The gas hunt in the oil-rich Rovuma Basin in Africa’s Mozambique promises good tidings for government-run oil refiner and marketer Bharat Petroleum Corporation (BPCL) and energy-to-consumer durables firm Videocon Industries, but the final potential will be known only when commercial production starts by 2017.
On 11JUN12, both companies said Texas-based Anadarko Petroleum, which operates oil blocks in the deep-water Rovuma Basin, announced new natural gas discovery in Offshore Area 1 of the basin, which has an estimated recoverable gas resource between 30 and 60 trillion cubic feet (tcf).
In comparison, the KG-D6 block of Reliance Industries has 3.67 tcf of reserves, RIL said in its annual report for the 2012 fiscal.
Videocon and BPCL hold 10% each in six blocks in the Rovuma basin through their wholly-owned subsidiaries Videocon Hydrocarbon Holdings and Bharat Petro Resources (BRPL).
BPCL, which, like other government-run refiners, make huge losses by selling petrol, diesel and cooking gas below cost, is aiming to de-risk its business through its oil and gas exploration foray and double its profits by 2017.
The company, which also owns minority stakes in oil and gas fields in Brazil and Indonesia, had said that gas will flow from Mozambique by the 2018 fiscal. “It is a matter of five years for BPCL,” RK Singh, chairman and managing director, BPCL, had told FE in an earlier interaction. “When oil and gas assets abroad start giving results, the upstream company will start supporting BPCL.”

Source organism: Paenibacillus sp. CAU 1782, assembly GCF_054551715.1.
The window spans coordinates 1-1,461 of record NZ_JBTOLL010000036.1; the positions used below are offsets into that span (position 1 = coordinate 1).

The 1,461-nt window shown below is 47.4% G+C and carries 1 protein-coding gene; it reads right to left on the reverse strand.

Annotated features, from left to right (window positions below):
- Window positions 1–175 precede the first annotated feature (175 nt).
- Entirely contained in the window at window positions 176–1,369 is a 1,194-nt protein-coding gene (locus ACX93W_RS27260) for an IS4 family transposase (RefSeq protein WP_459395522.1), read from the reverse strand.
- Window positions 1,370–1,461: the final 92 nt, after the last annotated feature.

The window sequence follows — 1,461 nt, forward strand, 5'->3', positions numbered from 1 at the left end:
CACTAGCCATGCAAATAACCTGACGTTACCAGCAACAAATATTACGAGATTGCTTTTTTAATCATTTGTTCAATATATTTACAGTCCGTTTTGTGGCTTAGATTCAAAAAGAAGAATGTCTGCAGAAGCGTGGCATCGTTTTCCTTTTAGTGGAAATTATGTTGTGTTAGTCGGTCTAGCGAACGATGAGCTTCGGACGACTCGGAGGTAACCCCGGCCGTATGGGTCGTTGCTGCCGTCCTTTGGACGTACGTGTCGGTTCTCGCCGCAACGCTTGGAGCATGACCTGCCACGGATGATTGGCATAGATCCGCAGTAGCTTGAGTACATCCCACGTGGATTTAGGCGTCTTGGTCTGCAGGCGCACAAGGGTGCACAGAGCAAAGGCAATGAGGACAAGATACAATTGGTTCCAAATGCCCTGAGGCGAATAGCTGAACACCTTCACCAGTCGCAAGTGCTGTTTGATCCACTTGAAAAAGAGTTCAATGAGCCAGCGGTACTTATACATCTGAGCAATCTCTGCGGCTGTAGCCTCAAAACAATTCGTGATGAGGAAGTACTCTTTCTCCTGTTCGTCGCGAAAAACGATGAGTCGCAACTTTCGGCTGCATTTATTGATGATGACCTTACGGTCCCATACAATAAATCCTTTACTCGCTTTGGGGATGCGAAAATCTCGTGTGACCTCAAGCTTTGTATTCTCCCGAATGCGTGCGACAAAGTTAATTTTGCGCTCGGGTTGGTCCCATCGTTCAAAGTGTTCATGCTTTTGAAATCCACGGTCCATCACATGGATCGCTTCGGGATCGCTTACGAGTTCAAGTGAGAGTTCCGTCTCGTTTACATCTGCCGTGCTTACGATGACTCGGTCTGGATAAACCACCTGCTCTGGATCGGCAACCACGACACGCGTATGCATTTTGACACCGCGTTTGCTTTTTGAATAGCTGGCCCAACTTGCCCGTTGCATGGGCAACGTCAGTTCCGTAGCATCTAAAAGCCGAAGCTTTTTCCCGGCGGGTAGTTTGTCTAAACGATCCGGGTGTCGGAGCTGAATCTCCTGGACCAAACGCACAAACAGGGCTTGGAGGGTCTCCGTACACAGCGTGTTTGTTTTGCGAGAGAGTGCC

BRPL’s 10% stake in Mozambique field gives it right to sell 3 tcf of reserves. “The huge revenue stream coming from that side will change BPCL’s complexion,” Singh, who took over the reins in December 2010, said. BRPL owns 27 blocks, of which, 10 are in Brazil, eight spread across Australia, Timor, Indonesia, Mozambique, Oman and the North Sea and nine are in India.
Meanwhile, Videocon, whose desperate turn for survival in the mid-1990s transformed it into an energy giant, is expecting three-fourths of its revenues to come from the oil & gas business. Prolific energy fields abroad have helped the group rely progressively less on televisions, washing machines and electronic components, a business under threat from multinational corporations.